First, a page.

There is a lot going on in the manufacturing world today. Thanks to the Manufacturing Economy Daily, below are just a few of the latest articles. Full online article here: http://mailview.bulletinmedia.com/mailview.aspx?m=2017120801nam&r=1841312-3070.
Leading the News
NAM Continues Push For Improvements In Final Tax Bill For Manufacturers.
The Washington Post (12/7, Long) reports, in an article on the state of tax reform legislation, that “the biggest last-minute change the Senate made was to keep the corporate alternative minimum tax (AMT) at 20 percent – the same rate as the new, massively lower business tax rate,” which means, “many businesses would not be able to take deductions and credits to lower their tax bill below 20 percent.” The Post writes that “the AMT neutralizes many of the other incentives like the research and development (R&D) credit that were meant to encourage companies to build new factories and expand their operations and jobs in the United States.” It points out that “manufacturing companies – the very businesses President Trump vowed to help in the campaign – would be hit especially hard,” and quotes NAM Vice President for Tax and Domestic Economic Policy Chris Netram saying, “Research and development is the lifeblood of manufacturing.” The Post also writes, “The National Association of Manufacturers sent a letter to Rep. Kevin Brady (R-TX) Wednesday that said ‘the top federal statutory corporate tax rate should not exceed 15 percent. This rate would make our nation’s manufacturers much more competitive in the global marketplace.’” The Hill (12/7, Jagoda), in a similar article, quotes Netram saying the NAM “supports pro-growth tax reform, and is working with key policymakers to ensure the final bill does not inadvertently harm manufacturing.” Reuters (12/7, Mason) reports White House Legislative Affairs Director Marc Short said in an interview that President Trump “wanted a corporate tax rate of 20 percent in the tax cut package.” Politico (12/7, Becker) reports, “the National Association of Manufacturers told lawmakers it would have ‘significant concerns’ if the corporate rate crept up past 20 percent,” adding that “the group also prefers the Senate approach to taxing pass-throughs, which offers those businesses a tax deduction.”
Column: Two Percentage Points In Corporate Tax Rate Can Have “Measurable Impact” On US Growth, Competitiveness. In a column for The Hill (12/7, Carter, McHugh), former Trump Administration Transition Team Tax Policy Advisors James Carter and Michael McHugh write that “the proposed 20-percent corporate tax rate is in jeopardy,” arguing that while an increase to 22 or even 25 percent “sounds like a small increase, especially compared to the current 35-percent rate, those two percentage points would have a measurable impact on economic growth and the attractiveness of the United States to international business.” The authors point out that “nine other countries in the Organization for Economic Co-operation and Development (OECD) have announced future corporate tax rate reductions,” adding that if the US adopts a 22 percent corporate tax rate, by 2020, “America would have a higher corporate tax rate than nearly three quarters of the OECD,” when combined with state and local corporate taxes. Carter and McHugh quote American Action Forum President Douglas Holtz-Eakin saying, “Tax reform should be about putting in place the growth and competitiveness incentives that are appropriate for the foreseeable future. Given the planned rate reductions among OECD countries, I have to believe that the right tax rate [gets] closer to 20 than to 22 percent.” The authors conclude that “two extra percentage points may not seem like much, but their impact would leave the US playing catch-up behind the rest of the world.”
Manufacturing Policy News
Infrastructure “Critical” To Manufacturing Competitiveness.
In a blog post for Shopfloor (12/7), NAM Director of Infrastructure, Innovation, and HR Policy Catie Kawchak writes that Transportation Secretary Elaine Chao said Wednesday that President Trump’s “infrastructure proposal would be released in the new year.” Additionally, Special Assistant to the President for Infrastructure Policy DJ Gribbin “joined a bipartisan infrastructure conversation that featured House Transportation and Infrastructure Committee Ranking Member Peter DeFazio (D-OR), manufacturers, farmers, truckers, and infrastructure financiers,” that involves “making manufacturing more competitive by advancing an infrastructure package.” Kawchak writes, “shop floors are commonly located in rural areas and rely on the same vital infrastructure needs as manufacturers in urban areas,” adding, “manufacturers look forward to a 2018 infrastructure package that advances and invests in energy, water, broadband and transportation infrastructure projects.” She concludes, “The NAM continues to build support among diverse stakeholder groups by advancing a comprehensive infrastructure proposal in the House and Senate.”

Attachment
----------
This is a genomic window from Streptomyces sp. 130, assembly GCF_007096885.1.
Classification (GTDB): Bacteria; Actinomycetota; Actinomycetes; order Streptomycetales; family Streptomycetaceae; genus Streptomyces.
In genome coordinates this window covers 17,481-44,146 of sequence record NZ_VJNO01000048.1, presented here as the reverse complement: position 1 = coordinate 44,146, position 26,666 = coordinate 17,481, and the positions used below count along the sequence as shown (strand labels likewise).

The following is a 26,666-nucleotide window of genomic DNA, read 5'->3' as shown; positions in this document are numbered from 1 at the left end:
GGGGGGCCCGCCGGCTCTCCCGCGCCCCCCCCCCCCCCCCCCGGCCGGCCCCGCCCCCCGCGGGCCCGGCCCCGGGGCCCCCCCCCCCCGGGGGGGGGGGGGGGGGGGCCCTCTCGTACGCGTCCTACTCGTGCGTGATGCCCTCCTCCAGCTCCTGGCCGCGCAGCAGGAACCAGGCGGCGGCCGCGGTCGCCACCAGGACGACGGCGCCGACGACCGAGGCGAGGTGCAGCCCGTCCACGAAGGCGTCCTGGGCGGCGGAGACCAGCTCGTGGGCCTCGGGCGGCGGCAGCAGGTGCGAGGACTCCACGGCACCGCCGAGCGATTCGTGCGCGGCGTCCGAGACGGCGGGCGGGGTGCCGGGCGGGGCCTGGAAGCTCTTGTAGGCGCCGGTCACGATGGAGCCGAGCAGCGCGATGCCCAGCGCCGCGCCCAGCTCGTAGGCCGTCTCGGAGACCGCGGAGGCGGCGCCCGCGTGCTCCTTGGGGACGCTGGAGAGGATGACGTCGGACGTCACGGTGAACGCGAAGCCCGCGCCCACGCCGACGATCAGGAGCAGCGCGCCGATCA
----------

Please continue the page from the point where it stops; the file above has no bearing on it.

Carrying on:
Separately, Bloomberg News (12/7, Niquette) reports that President Trump “plans to keep pushing his legislative agenda in 2018 by releasing his long-promised infrastructure proposal in early January.” The president “aims to release a detailed document of principles, rather than a drafted bill, for upgrading roads, bridges, airports and other public works before the Jan. 30 State of the Union address,” Bloomberg reports. The Administration plan “is essentially complete and Trump recently reviewed it,” and it “calls for allocating at least $200 billion in federal funds over 10 years to spur at least $800 billion in spending by states, localities and the private sector.”
Cargill Launches “FedByTrade” Site To Encourage Support For “Open, Fair” Trade.
In a press release, Cargill (12/7) announced the release of a new resource, FedByTrade, which is “designed to explain, through relatable stories, the pivotal role trade plays in feeding the world.” Cargill Chairman and CEO David MacLennan is quoted saying, “Trade is how we move food from where it is produced to where and when it is needed most – across countries, continents and oceans. FedByTrade provides a resource for all Cargill stakeholders to engage around the importance of trade – to our mission, job creation and the prosperity of our communities.” The release emphasizes that “the world benefits from an open, honest and fair system of trade,” and adds that “FedByTrade serves as a resource for Cargill to explore and share the wide range of trade benefits.”
Labor Department: US Jobless Claims Fall To 236,000.
MarketWatch (12/7, Bartash) reports, “The strongest US hiring in years has reduced the number of layoffs to a 45-year low.” The Labor Department reported on Thursday that initial jobless claims “fell by 2,000 to 236,000 in the seven days ended Dec 2,” beating estimates by a survey of economists who “had forecast claims to total 240,000.” The Wall Street Journal (12/7, Nunn, Chaney, Subscription Publication) also reports.
LinkedIn Workforce Report: US Hiring Up 26% In November Compared To October.